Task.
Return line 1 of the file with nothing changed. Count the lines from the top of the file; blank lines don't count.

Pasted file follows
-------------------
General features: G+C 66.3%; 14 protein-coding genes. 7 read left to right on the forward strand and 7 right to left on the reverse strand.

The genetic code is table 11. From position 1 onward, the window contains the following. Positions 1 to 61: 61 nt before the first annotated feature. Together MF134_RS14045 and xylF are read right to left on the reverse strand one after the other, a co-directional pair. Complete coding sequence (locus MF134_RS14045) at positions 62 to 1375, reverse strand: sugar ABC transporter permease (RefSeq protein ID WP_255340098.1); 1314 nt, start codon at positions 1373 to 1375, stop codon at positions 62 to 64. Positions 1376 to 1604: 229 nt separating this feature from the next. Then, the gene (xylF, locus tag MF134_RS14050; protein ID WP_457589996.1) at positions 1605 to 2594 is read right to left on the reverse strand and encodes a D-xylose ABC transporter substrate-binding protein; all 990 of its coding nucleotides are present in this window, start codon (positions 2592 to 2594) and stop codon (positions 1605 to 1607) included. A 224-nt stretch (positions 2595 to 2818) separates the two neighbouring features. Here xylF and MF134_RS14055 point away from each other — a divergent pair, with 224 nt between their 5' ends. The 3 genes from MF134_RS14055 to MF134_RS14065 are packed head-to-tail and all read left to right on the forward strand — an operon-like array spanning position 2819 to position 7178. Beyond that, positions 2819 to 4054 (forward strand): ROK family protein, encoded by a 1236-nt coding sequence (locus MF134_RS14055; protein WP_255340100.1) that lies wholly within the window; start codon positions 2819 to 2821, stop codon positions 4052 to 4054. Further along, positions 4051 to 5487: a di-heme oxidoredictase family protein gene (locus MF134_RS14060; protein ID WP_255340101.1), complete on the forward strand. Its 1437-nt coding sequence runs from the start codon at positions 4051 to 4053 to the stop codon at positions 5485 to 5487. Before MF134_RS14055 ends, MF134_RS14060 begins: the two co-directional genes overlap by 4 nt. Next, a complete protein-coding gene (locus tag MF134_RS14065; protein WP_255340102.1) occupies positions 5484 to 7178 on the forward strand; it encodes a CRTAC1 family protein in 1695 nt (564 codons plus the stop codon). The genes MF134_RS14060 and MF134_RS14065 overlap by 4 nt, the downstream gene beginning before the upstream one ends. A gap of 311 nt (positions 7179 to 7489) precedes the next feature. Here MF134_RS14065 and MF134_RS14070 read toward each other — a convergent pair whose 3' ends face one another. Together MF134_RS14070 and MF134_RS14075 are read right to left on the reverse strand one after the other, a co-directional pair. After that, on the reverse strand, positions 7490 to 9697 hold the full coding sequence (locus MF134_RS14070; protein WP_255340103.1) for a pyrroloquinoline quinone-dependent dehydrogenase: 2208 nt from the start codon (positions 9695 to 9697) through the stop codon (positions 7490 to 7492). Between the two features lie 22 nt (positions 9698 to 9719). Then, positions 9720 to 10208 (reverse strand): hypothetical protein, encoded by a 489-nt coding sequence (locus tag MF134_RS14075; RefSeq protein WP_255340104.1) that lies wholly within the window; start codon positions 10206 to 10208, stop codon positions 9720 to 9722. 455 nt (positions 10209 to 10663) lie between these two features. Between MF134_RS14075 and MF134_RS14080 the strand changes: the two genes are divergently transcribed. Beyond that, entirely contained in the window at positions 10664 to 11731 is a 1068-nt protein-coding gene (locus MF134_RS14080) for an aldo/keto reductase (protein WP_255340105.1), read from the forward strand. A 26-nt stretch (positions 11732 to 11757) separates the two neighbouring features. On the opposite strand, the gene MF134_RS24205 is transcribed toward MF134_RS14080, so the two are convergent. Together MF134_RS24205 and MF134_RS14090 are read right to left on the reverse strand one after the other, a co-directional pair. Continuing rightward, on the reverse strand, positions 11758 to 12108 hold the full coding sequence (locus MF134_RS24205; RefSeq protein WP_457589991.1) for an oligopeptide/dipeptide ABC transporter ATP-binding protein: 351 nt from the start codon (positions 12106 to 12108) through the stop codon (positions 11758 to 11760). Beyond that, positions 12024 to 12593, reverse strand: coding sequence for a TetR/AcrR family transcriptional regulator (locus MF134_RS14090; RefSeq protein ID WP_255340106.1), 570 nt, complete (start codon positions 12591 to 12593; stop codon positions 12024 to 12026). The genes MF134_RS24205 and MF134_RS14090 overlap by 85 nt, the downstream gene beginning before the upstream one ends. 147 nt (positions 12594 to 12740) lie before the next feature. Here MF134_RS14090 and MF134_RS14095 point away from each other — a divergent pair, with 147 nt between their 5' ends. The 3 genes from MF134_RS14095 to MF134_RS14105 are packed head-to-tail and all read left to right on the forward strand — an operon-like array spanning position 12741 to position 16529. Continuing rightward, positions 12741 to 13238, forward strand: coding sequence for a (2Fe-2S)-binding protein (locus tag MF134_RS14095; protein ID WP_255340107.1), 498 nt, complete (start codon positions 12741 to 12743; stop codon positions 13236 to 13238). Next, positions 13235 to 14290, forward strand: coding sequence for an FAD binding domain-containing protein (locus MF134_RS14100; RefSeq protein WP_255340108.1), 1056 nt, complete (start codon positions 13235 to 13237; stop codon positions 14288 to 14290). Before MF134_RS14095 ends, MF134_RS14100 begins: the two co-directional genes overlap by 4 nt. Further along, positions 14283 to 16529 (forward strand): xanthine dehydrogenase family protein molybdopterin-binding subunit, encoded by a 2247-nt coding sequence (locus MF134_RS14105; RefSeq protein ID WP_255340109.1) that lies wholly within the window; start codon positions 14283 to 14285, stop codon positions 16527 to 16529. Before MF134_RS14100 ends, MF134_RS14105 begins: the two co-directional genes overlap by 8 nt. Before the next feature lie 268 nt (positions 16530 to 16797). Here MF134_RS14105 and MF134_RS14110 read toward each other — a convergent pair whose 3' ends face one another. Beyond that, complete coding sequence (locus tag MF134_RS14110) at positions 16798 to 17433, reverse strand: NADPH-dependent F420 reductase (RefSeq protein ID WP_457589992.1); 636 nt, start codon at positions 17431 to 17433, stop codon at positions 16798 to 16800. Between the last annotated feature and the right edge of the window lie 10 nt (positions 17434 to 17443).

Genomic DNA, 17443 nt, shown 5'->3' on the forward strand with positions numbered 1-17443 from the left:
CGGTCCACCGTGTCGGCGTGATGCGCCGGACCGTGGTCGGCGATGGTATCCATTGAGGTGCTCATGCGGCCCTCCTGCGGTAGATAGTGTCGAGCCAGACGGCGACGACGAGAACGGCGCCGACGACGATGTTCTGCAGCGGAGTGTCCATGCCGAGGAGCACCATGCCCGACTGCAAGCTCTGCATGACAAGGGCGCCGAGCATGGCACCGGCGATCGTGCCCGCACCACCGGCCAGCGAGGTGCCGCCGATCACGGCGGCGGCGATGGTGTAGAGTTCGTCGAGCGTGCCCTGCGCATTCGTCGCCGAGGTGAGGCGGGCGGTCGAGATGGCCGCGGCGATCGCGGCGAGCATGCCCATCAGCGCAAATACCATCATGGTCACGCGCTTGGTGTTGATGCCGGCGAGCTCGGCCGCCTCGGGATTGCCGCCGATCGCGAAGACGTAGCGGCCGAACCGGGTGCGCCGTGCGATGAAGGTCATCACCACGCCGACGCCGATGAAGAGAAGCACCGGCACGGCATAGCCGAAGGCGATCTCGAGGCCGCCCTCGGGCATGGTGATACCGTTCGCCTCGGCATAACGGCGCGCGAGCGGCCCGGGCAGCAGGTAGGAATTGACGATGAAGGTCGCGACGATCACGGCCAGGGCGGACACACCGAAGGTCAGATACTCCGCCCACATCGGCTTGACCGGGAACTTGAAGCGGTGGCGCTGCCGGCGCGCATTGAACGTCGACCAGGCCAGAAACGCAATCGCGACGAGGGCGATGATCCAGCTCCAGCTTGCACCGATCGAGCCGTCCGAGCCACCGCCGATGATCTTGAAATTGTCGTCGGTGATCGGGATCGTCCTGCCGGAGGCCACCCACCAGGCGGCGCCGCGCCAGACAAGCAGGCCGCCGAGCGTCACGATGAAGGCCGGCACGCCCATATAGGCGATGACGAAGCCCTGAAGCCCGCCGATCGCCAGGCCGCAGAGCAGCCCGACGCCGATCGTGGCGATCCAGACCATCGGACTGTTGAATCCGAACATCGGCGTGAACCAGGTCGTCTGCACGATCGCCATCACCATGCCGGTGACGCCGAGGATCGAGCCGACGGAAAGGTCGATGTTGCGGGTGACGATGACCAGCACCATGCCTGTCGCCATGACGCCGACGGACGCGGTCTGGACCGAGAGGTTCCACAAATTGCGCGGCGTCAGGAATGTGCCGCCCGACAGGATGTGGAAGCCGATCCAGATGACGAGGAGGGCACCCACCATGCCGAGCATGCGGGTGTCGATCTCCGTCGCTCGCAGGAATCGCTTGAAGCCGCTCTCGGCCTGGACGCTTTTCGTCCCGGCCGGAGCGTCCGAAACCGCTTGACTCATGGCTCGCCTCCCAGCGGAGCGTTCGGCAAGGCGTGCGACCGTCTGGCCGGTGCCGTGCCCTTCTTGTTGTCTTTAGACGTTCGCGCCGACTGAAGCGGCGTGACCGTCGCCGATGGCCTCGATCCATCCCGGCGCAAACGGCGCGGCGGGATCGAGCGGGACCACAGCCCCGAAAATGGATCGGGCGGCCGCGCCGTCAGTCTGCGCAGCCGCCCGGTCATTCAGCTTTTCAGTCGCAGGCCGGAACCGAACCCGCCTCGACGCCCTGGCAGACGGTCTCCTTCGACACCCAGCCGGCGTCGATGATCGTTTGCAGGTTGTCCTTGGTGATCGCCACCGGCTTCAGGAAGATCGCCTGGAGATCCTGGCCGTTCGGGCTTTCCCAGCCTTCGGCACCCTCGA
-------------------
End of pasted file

General features: G+C 66.3%; 14 protein-coding genes. 7 read left to right on the forward strand and 7 right to left on the reverse strand.